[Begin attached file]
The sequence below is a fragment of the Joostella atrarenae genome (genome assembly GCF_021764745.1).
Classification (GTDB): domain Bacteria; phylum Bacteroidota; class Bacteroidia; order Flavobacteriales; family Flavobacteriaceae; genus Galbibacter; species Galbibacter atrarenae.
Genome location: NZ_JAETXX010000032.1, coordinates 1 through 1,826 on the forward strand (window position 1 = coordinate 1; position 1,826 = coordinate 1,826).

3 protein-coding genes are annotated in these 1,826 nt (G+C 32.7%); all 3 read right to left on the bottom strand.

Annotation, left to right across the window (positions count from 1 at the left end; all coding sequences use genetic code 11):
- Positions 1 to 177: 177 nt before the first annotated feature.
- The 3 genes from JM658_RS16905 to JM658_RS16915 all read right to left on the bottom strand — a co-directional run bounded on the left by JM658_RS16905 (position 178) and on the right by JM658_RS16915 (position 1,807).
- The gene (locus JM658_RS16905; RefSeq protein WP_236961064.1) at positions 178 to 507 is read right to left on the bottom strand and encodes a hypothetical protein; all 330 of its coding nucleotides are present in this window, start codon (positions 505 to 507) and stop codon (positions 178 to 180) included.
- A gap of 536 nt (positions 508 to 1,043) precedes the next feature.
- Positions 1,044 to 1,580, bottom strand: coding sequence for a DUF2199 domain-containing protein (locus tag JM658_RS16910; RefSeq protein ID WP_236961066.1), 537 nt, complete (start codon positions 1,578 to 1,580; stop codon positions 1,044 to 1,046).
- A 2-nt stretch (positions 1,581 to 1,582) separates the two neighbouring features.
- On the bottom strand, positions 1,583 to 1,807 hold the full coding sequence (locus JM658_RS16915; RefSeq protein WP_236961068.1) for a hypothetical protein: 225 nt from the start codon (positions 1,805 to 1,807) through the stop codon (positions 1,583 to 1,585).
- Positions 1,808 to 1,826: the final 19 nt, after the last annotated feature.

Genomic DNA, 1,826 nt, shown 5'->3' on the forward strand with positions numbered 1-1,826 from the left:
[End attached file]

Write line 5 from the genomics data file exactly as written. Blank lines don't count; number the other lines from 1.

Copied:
Annotation, left to right across the window (positions count from 1 at the left end; all coding sequences use genetic code 11):